Now, I would be remiss not to mention a unique set of drugs, the antibody-drug conjugates, because these have recently made great research and treatment advances in this setting of breast cancer. These were actually discussed and given a standing ovation at our recent oncology meeting in June of this year. Basically, this combines the ideas of the antibody therapy we talked about earlier along with chemotherapy. One drug that you might have seen in the news recently is called trastuzumab deruxtecan. This is one that will be increasingly used in the oncology clinic, as well. A lot of the principles we've discussed already are the same for this drug class. Again, it's just something you want to keep an eye on should your oncologist decide to prescribe these drugs for you.
That was certainly a lot of information to discuss about these big five drug classes in the treatment of breast cancer. The goal of this was just to give you a little bit of knowledge and empowerment before you enter the examination room with your medical oncologist. These topics are something that you will certainly address in greater detail when you meet with your oncologist to begin or to restart your breast cancer treatment.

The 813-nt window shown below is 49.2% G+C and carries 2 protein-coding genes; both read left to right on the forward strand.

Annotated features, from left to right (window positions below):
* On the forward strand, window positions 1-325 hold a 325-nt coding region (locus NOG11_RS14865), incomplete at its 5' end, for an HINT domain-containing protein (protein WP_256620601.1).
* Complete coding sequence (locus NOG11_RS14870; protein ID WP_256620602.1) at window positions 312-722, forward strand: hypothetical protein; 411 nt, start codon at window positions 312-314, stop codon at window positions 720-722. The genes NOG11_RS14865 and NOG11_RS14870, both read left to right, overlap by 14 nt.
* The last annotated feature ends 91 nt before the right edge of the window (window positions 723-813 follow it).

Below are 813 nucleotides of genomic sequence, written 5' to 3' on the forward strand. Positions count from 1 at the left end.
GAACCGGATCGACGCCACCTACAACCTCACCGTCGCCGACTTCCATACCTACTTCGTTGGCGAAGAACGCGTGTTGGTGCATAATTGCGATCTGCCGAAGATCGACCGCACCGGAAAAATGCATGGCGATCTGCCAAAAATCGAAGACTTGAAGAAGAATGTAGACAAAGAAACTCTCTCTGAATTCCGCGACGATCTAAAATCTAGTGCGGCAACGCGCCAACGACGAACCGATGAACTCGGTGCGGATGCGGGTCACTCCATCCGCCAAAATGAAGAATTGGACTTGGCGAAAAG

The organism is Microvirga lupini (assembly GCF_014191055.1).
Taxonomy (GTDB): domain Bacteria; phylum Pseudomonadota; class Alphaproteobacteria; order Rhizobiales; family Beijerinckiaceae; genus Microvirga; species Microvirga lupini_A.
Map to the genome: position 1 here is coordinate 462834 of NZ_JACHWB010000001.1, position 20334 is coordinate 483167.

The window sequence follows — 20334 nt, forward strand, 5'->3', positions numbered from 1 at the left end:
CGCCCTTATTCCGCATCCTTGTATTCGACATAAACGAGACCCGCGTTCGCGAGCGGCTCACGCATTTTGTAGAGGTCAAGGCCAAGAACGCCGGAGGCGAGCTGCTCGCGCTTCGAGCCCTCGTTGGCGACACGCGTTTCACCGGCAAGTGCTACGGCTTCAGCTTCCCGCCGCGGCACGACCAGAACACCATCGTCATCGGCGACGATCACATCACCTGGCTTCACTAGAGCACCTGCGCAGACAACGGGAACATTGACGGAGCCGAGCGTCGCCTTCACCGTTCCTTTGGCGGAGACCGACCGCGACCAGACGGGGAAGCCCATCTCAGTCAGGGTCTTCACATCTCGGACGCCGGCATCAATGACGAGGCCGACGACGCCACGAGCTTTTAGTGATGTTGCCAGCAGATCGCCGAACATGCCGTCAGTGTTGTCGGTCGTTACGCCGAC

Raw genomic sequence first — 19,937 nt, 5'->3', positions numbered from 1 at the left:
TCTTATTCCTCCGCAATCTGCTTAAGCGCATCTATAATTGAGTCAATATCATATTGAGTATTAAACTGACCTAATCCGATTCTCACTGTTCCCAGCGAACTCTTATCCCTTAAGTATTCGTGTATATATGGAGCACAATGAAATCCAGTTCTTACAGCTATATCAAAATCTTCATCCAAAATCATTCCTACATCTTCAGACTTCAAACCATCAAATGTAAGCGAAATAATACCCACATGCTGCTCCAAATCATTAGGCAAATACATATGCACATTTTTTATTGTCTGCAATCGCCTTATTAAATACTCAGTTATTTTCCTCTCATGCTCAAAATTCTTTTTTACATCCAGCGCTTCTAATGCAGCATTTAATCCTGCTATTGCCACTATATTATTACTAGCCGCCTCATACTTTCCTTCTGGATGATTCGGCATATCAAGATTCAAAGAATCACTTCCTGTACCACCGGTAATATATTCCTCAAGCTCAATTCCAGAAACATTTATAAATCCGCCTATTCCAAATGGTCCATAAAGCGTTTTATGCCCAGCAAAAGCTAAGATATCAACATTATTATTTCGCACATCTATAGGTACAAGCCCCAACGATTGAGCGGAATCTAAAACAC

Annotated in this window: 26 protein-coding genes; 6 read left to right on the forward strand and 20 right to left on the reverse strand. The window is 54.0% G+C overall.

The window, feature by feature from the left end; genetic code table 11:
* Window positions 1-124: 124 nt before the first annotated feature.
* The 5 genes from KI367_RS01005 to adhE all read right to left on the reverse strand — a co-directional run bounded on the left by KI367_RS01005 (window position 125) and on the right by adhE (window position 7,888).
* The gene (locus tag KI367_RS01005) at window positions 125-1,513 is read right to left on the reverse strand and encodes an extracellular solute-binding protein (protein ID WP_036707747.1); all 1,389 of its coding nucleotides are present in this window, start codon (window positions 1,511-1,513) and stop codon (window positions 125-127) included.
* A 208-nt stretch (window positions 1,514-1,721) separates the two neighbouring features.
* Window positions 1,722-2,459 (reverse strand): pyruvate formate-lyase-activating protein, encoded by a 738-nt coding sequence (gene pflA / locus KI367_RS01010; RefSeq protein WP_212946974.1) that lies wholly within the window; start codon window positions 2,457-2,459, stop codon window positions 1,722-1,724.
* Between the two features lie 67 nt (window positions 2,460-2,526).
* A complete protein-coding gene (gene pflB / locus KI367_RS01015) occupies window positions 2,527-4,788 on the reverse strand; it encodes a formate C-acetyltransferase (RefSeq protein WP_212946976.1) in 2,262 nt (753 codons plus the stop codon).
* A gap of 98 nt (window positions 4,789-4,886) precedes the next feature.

About Dr. Kareff
Samuel Kareff, MD, MPH, is a Medical Oncologist and a Hematology-Oncology Fellow at the University of Miami's Sylvester Comprehensive Cancer Center, and Jackson Memorial Hospital in Florida. He has special research interests in health advocacy, public policy, and the development of cancer therapies.
Transcript edited for clarity. Any views expressed above are the speaker's own and do not necessarily reflect those of Oncology Data Advisor.